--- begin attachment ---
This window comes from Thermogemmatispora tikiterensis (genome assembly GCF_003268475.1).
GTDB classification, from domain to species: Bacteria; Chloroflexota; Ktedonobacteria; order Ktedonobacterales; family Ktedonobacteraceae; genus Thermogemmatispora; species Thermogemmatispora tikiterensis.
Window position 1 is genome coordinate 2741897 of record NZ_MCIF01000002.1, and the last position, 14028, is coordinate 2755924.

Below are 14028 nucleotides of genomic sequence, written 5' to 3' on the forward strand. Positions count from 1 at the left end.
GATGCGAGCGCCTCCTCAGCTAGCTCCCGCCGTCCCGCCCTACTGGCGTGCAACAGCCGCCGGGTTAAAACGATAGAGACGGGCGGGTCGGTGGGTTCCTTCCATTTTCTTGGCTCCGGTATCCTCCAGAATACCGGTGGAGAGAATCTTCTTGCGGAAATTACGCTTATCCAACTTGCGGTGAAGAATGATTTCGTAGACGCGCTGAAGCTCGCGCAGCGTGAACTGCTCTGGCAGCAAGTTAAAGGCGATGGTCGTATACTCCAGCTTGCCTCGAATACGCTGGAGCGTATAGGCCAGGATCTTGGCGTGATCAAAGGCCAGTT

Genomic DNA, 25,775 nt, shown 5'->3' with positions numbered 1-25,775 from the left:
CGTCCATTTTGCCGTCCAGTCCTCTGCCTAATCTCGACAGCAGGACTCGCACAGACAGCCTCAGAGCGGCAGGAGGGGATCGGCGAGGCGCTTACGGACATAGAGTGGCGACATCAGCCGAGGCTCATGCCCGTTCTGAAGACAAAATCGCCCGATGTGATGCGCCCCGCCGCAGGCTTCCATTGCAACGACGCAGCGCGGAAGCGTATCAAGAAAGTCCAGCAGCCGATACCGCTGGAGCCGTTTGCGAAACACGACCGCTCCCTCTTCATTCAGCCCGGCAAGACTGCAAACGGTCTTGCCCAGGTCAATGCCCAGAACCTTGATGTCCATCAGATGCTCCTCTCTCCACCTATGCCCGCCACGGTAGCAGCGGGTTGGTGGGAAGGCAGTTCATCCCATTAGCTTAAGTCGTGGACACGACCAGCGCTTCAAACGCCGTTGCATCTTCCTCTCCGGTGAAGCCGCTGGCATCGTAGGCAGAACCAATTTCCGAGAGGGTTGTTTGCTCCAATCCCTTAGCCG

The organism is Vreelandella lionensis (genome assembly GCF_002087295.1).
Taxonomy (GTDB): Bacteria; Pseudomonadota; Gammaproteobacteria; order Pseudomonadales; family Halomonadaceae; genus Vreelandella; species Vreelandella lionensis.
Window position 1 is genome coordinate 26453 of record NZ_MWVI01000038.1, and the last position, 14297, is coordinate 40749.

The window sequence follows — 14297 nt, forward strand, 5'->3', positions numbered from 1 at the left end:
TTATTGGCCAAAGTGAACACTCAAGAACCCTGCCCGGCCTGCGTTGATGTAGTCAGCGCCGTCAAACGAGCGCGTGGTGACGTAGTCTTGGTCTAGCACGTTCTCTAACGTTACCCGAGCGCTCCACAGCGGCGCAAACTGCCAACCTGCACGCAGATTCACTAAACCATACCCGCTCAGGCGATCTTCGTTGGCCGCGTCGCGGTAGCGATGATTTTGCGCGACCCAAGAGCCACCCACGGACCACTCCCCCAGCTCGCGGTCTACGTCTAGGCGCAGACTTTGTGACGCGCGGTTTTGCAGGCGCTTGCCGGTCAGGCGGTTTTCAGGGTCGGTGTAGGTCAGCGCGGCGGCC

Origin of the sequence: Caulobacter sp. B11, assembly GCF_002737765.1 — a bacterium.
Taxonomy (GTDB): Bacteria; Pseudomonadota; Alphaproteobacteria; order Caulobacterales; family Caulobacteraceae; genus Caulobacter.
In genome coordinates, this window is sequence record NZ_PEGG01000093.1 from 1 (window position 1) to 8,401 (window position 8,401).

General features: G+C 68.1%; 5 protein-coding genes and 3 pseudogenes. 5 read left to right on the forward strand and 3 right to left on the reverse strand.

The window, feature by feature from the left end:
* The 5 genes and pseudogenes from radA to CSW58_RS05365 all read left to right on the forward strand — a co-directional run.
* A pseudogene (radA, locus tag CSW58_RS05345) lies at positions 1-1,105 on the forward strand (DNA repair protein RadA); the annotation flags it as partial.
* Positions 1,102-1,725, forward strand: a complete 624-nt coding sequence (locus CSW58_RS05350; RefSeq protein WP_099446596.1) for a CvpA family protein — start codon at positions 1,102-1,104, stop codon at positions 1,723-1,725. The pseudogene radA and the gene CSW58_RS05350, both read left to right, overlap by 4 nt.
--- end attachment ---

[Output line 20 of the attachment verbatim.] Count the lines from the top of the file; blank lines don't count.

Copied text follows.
* Positions 1,102-1,725, forward strand: a complete 624-nt coding sequence (locus CSW58_RS05350; RefSeq protein WP_099446596.1) for a CvpA family protein — start codon at positions 1,102-1,104, stop codon at positions 1,723-1,725. The pseudogene radA and the gene CSW58_RS05350, both read left to right, overlap by 4 nt.